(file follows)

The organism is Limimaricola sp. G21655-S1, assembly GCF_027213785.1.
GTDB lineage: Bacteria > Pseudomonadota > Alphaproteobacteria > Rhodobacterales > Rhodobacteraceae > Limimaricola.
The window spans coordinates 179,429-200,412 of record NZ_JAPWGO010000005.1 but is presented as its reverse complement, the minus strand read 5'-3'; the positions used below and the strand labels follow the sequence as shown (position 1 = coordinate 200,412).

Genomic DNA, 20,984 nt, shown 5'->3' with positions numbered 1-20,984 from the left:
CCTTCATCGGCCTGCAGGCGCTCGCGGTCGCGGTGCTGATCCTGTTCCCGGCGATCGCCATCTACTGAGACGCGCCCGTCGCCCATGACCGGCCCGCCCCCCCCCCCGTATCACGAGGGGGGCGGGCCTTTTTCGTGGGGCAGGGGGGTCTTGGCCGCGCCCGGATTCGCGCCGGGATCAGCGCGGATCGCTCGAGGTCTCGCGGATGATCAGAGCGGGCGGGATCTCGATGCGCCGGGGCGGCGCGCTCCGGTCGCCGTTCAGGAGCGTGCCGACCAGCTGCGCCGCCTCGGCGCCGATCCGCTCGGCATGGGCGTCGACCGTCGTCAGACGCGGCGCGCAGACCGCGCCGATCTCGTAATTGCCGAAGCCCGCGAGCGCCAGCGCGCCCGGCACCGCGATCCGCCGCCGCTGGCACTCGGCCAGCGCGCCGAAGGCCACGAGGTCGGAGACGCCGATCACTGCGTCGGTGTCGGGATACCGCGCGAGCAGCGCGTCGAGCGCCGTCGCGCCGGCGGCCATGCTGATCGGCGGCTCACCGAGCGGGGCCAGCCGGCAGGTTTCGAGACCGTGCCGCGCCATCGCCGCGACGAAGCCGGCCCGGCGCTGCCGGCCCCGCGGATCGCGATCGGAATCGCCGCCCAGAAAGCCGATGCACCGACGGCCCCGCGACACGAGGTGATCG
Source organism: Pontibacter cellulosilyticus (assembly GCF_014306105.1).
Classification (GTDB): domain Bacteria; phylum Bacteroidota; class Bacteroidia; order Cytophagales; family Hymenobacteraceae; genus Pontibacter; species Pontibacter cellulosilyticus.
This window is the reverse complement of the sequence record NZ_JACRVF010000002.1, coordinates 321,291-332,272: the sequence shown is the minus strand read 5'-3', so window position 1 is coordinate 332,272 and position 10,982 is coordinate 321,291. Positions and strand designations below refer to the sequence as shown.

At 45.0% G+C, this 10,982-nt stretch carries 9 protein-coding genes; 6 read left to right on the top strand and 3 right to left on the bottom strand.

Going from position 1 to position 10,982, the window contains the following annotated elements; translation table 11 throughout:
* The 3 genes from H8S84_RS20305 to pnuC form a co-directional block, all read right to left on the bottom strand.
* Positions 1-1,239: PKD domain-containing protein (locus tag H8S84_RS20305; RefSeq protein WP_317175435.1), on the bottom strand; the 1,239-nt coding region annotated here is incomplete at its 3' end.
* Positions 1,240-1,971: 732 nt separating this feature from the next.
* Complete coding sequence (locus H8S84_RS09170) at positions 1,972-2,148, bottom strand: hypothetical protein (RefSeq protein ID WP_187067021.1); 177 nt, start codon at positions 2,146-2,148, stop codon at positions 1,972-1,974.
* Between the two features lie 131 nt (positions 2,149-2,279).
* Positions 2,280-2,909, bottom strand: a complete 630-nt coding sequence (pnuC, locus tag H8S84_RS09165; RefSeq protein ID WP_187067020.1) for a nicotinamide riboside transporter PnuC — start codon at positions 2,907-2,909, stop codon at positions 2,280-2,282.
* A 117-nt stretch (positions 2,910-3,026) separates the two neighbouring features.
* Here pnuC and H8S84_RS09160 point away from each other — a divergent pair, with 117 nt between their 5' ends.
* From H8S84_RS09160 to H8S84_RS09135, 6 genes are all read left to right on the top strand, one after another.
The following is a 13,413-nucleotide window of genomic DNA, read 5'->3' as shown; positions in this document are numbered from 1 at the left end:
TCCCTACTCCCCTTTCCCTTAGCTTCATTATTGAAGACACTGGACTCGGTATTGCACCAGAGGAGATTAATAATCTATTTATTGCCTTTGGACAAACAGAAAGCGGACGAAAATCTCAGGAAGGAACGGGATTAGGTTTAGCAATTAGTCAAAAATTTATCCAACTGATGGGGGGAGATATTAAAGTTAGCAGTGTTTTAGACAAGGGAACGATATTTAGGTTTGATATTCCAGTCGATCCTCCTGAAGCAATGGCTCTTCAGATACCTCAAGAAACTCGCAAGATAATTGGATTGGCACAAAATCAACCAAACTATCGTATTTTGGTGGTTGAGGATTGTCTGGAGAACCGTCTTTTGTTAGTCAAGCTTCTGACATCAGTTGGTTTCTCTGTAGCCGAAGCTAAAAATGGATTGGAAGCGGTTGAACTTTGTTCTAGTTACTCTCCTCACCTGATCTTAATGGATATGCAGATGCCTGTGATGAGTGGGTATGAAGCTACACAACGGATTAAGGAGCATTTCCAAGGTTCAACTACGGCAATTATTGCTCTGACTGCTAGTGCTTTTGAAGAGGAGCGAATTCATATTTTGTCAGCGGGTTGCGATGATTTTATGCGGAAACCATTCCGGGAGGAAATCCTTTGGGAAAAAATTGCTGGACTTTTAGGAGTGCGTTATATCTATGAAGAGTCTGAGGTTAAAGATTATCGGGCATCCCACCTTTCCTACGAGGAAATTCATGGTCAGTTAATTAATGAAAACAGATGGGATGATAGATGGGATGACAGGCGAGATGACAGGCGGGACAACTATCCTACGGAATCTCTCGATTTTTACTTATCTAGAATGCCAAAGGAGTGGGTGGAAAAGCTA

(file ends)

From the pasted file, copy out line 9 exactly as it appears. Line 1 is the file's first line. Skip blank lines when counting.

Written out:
At 45.0% G+C, this 10,982-nt stretch carries 9 protein-coding genes; 6 read left to right on the top strand and 3 right to left on the bottom strand.